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Their distress must have been obvious and could only have continued through callous indifference to their suffering, Judge Stephen Coyle said.
Michael Joseph Wilson (40), fitter and turner, was before the Dunedin District Court yesterday having admitted recklessly ill-treating hens resulting in them dying, and ill-treating hens, at Waitati, between June 2 and 9 last year.
He was convicted and sentenced to five months' home detention on the "reckless" charge, with a concurrent three-month term on the other charge.
The judge also ordered that he not possess or own any animal for five years. And he is to pay $1357 reparation to the SPCA and $3000 costs.
The summary said complaints from the public resulted in an SPCA inspection of the Double Hill property on June 2 last year.
There were about 200 hens on the property. About 20 hens had signs of stress and the hens were showing classic symptoms of starvation.
Wilson said he would be selling the hens. The 20 stressed hens would be euthanised.
On June 9, inspectors returned to the property.
An estimated 100 hens could be seen. There were sick and dying hens.
It was clear the hens were extremely hungry.
They gathered around the inspectors' vehicle and a large number flew on to the open tailgate pecking at anything the resembled food.
In one place a hen was pecking at two dead hens. In another place a sick hen being pecked by another hen was not responding to the pecking.
In a third place, there were eight dead hens and a sick hen with a few hens pecking at them.
The only apparent water supply was a very dirty and muddy pond. All water containers found were empty.
The veterinary postmortem report indicated no evidence of the hens having been fed.
It appeared the only content of their intestines was mud.
Prosecuting counsel Bill Wright submitted the offending was serious and aggravated by a history of complaints about Wilson's animal care.
A total of 48 hens had to be euthanised. The SPCA had tried for many months to try and help Wilson.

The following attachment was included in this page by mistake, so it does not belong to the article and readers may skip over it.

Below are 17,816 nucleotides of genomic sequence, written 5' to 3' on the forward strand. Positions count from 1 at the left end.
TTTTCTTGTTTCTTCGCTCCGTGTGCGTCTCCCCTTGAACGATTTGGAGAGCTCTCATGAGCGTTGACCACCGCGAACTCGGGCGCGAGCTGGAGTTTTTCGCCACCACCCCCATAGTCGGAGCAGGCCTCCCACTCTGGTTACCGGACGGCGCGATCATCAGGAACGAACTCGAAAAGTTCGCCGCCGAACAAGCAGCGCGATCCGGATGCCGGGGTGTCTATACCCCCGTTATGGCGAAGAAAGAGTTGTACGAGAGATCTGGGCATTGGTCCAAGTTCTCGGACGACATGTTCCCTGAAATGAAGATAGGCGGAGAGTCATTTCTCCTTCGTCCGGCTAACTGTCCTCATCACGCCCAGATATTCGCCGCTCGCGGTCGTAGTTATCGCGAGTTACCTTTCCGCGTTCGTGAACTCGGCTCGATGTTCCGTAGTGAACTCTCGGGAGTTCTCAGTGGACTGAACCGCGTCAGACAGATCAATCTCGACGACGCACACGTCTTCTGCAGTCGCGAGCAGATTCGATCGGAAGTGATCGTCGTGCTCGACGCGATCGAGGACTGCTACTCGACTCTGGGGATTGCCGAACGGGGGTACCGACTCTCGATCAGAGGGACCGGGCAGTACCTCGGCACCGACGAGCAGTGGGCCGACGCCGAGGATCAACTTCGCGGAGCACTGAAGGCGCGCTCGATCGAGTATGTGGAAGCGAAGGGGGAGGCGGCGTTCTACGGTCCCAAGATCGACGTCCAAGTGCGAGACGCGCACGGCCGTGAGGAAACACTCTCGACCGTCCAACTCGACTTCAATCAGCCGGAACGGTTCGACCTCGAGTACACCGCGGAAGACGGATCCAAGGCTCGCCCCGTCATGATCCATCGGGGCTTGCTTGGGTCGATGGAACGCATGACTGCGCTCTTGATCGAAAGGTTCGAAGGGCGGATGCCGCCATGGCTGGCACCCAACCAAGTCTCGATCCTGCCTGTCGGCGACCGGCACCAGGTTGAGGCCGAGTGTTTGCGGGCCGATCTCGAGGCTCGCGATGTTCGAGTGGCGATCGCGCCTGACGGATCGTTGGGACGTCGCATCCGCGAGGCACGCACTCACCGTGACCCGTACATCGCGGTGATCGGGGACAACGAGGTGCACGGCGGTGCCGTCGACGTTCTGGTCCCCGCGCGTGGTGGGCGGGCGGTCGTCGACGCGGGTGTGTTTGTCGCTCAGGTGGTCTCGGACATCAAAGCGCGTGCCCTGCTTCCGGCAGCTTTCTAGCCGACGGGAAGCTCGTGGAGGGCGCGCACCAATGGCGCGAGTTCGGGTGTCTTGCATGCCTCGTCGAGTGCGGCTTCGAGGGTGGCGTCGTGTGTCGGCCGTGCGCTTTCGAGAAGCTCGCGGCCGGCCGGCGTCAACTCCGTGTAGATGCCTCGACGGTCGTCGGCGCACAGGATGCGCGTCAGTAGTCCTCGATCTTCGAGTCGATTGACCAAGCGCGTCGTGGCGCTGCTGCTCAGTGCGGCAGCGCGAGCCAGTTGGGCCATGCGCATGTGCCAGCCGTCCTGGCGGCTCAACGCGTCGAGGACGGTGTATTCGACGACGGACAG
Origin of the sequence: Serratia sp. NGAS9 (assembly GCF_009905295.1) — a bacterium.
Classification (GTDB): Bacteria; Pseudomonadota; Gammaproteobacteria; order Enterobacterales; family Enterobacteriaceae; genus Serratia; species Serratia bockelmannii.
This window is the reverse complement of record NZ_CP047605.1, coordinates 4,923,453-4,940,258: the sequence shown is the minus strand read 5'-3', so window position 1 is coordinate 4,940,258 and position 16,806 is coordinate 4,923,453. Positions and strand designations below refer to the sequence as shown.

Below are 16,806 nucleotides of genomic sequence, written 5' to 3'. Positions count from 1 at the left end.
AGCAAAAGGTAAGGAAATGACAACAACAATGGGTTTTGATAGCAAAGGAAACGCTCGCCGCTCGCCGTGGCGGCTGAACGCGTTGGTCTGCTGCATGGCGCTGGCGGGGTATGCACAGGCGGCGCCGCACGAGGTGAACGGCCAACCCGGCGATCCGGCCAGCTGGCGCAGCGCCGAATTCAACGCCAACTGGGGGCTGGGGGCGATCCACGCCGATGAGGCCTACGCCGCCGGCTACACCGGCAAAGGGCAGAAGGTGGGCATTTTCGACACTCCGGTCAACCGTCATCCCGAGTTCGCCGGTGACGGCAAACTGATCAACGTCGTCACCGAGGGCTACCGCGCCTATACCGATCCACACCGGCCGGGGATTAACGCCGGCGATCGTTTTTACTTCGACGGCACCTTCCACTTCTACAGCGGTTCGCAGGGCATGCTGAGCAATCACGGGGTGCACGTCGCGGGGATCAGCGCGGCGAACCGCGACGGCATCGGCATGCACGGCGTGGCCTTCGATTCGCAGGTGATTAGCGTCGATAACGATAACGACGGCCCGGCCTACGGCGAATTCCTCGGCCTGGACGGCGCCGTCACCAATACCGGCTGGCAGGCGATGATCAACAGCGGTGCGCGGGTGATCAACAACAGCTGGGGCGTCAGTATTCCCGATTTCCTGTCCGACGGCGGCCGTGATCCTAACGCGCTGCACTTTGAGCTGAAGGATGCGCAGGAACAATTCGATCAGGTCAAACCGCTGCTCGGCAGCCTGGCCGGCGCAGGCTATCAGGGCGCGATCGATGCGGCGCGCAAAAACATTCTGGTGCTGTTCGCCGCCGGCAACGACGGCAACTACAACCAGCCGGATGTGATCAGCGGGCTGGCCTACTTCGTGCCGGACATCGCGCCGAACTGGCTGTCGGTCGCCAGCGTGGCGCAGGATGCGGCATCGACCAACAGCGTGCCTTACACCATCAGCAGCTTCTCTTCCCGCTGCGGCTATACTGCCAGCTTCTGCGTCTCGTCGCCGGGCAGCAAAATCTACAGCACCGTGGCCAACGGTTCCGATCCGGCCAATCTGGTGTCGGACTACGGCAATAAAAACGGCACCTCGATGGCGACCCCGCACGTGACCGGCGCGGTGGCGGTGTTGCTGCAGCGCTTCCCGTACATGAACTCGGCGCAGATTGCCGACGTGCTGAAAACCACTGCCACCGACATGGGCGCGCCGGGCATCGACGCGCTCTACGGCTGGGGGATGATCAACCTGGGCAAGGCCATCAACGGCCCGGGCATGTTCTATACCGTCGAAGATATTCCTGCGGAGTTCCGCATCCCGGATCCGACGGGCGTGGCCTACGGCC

Counsel Andrew Dawson said the prosecution related to an under-resourced and under-prepared commercial venture.
Wilson accepted he should have asked for more help.
He unequivocally accepted responsibility.
He was co-operative with the SPCA investigators when interviewed and would comply with any sentence imposed by the court.
Wilson had no relevant previous convictions.
Judge Coyle described Wilson's care of the hens as "nothing short of woefully inadequate and inhumane".
The hens deserved to be properly looked after and given adequate food and water, he said.
From the summary of facts emerged a picture of a gradually deteriorating standard of care.
The SPCA had tried for at least a year work with Wilson in regard to the treatment of animals.
The veterinarian's description of the site as "a death camp for chickens" seemed apt; and the number of dead and dying hens an accurate reflection of how they had been treated.
Their starvation did not happen overnight. It was something to which Wilson could not have turned a blind eye.
If he been anywhere near them, it would have been as obvious to him as to the SPCA that they were starving.
Wilson had blamed factors including a lack of money, the judge said.
"There was the option of euthanising the hens. They are not hard to kill humanely," he told Wilson.
Imposing five months' home detention, the judge said had the sentence been one of imprisonment it would have been 11 and a-half months.